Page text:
“First, let’s go back to Gethak’s earlier question. How to account for this Cloak going missing. Before we do all this I will spend a couple of days preparing to leave town on a short trip, a few days long. Book passage on a ship up to Highwater, buy some suitable things, and tell the innkeeper here I won’t be needing my room for a few days. That sort of thing,” Ky said. “That way, we have the Cloak’s disappearance covered for a week or so, however long it takes them to normally go without reporting back while traveling.”

“I still don’t see why we can’t just use take back the tavern with the excuse that we wanted the girl’s contract, so we could barter for her help,” Aziz grumbled, and not for the first time.

“It is far too risky,” Gethak interjected, before Ky had the chance to come up with something. “Even if the Cloaks are successfully persuaded that our purpose in laying claim to the tavern is to further the goal of helping Wyrm’s Edge, it is by no means certain they will approve of how we plan to do it. Gambling is illegal in any location not possessing Guild permits, and I highly doubt our intended victim has one for his establishment.”

“Besides,” Ky added, to make sure Aziz didn’t get wind of the true reason. “If things turn violent, as I fear they might, the Cloaks will definitely intervene, and not in support of us, I am sure. After all, he is a known quantity the law has ignored for years. I am an unknown danger so potentially threatening to the Crown that I must be assigned a personal shadow.”

Aziz scowled, mumbled something under his breath before draining his mug and standing up. “Fine. When’re we doing this?”

Ky looked to Gethak. “How long do you need?”
“I shall prepare the blockade tonight, if that suits you.”
“Perfect. Then I will draw them to the alley tomorrow evening.”

Aziz grunted an affirmative before leaving Ky’s room, the gnome following a few moments later. Ky looked over the maps again, absently chewing on his lips.

“Well… This should be fun.” If anyone had heard him, the lackluster tone would have revealed more than the words Ky’s feelings about the endeavour.

He moved over to the window, watching the scant few people on the streets below heading home from drinking. On the roof of the building across from the inn a pale white cloak practically shone with reflected moonlight, its owner crouched in loyal vigil. She was very still tonight, her cloak fluttering in the night breeze but otherwise there was no motion at all.

Ky sighed, remembering an old friend who had been just as motionless when he was at work. His thoughts full of old friends, most of them long gone, Ky prepared for bed.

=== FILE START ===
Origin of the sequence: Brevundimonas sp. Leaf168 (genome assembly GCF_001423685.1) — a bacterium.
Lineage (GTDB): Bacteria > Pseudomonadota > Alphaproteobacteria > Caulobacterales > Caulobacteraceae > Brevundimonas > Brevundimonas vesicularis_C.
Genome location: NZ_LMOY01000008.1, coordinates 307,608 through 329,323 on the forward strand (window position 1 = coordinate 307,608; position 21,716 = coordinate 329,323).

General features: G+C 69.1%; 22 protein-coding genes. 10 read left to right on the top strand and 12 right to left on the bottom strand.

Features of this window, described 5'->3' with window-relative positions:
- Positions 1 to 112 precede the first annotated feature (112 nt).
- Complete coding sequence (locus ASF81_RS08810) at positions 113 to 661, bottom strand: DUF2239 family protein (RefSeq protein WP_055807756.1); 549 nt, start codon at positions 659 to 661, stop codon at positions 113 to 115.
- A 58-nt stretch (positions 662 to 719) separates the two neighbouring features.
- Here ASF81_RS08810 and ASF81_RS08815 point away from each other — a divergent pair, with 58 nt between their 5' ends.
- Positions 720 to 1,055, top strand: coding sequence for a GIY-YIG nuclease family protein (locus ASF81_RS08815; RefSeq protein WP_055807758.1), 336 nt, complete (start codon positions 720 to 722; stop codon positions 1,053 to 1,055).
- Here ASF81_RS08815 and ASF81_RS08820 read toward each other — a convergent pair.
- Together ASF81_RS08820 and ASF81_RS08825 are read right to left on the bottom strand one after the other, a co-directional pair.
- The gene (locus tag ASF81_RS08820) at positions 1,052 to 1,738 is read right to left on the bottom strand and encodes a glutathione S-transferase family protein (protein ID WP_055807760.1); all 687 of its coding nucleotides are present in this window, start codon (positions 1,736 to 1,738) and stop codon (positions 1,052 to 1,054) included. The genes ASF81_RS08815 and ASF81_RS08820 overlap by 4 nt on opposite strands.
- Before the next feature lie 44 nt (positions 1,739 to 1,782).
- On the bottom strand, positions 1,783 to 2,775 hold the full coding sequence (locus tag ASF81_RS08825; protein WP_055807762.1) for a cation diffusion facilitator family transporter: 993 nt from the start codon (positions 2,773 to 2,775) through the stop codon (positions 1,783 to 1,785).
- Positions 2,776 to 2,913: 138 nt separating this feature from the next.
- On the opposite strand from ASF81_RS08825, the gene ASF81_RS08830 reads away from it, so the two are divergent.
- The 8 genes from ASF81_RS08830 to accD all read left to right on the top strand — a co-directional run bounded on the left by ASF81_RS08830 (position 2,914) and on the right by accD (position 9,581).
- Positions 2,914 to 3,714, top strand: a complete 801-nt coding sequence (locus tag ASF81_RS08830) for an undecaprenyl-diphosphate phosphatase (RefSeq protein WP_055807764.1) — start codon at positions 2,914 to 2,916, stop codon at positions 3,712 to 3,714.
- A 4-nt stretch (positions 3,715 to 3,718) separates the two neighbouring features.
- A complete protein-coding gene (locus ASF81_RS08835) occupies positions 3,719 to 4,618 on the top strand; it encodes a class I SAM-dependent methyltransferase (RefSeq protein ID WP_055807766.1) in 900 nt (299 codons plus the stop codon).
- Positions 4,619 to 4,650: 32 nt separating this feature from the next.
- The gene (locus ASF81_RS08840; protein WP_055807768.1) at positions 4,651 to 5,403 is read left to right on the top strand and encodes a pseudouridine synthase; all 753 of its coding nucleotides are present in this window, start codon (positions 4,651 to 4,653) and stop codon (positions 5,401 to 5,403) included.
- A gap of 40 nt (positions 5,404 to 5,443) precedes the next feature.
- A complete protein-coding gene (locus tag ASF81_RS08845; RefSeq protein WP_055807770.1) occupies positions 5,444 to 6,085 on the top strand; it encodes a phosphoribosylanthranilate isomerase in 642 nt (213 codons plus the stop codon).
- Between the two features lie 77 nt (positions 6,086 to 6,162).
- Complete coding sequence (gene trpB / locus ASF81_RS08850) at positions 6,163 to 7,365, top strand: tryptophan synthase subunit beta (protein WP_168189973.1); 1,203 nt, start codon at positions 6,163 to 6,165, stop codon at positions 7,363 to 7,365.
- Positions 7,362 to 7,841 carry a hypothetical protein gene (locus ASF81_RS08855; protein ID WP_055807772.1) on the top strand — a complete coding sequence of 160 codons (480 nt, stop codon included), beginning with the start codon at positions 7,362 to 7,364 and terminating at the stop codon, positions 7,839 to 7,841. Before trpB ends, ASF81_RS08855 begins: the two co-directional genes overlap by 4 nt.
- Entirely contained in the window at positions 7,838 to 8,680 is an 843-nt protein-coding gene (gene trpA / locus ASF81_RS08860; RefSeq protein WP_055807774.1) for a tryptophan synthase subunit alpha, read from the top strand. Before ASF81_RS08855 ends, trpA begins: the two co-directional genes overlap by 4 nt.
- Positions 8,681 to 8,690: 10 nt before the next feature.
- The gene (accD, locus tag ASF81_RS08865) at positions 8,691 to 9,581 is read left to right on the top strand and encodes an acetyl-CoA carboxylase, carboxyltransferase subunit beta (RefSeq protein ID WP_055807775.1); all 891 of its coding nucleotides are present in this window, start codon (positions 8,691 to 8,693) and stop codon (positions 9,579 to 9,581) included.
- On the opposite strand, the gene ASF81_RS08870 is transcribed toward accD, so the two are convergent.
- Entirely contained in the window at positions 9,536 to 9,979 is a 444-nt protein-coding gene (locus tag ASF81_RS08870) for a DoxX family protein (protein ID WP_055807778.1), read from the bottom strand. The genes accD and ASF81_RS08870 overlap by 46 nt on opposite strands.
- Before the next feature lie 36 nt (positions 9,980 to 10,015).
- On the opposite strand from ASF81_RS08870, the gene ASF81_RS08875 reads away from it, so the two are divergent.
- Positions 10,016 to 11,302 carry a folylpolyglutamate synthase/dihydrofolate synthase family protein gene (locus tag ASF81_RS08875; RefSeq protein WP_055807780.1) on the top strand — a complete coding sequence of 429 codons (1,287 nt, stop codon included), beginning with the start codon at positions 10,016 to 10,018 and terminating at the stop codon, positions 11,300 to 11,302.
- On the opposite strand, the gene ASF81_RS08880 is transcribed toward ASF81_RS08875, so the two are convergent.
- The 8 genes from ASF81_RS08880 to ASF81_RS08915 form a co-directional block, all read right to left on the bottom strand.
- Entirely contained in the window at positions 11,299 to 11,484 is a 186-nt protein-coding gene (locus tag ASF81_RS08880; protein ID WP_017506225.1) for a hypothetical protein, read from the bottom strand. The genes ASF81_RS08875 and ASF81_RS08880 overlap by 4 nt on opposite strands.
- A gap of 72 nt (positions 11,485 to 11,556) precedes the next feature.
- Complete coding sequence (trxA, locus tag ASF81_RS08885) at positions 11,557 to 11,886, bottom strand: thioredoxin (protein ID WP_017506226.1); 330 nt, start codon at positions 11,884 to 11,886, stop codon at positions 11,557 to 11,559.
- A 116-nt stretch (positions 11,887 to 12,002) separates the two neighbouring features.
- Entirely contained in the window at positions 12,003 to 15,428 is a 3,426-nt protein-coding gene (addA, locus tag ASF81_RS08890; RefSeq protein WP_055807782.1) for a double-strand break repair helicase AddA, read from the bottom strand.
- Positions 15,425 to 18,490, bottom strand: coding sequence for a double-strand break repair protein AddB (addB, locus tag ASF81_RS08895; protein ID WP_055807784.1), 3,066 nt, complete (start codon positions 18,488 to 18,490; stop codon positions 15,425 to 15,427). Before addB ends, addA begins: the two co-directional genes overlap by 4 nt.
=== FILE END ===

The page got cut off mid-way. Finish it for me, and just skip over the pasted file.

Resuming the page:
Adrie waited patiently for the figure below her to get comfortably into bed and fall asleep.

Her mark had spent some time staring at her cloak, arranged as it was around a chimney to create the illusion that she was sitting across the road, watching him carefully. She was in truth lying atop the small overhang above the very window he had been standing by, and had been secretly watching the discussion within. Despite there being nothing but thin glass in the way she had been unable to hear a word said or even the half-giant’s footsteps when he left, suggesting some kind of magic at play. Highly suspicious.

The man had worn a pensive expression, apparently lost in thought, and the restless way he was tossing and turning while trying to fall asleep did little to help assuade that impression. Adrie was a patient woman. She had been reckless in her youth, and it had almost cost her her life last time. This time, she was going to be more careful. And this time, she would not act alone.

Finally content that he was asleep, Adrie hooked her fingers around the supports of the overhang and slowly rolled herself over the edge, pulling herself around to silently land in a crouch on the window sill. Her limbs protested at the awkward position, reminding her that she was getting old even for one of her kind.

Age had honed her skills, not dulled them, and she soon had the latch of the window unfastened. She silently slid the window open then held still, remembering the magical silence earlier. If there was a ward against sound passing through, there could well be a ward for other things passing through. In which case her mark might wake up if she entered the room.

The Cloaks were well-prepared for such eventualities, and she fished out some dust from a belt pouch. Scattering it slow into the empty window frame, she watched it drift lazily to the floor within. If there had been magic in its path the dust would have ignited, little motes of light lasting mere breaths before fading away.

Quietly Adrie slipped into the room, keeping a watchful eye on the sleeper as she moved over to the table and closely examined the sketches and notes there without touching them. An alley, a blockade… a crude ambush.

The man stirred.

Adrie hurried back to the window, her steps silent yet swift, brushed aside the dust from earlier with her boot, to make sure he would find no sign of her visit, then she slipped back outside, closed the window and refastened the latch.

She had her own ambush to prepare.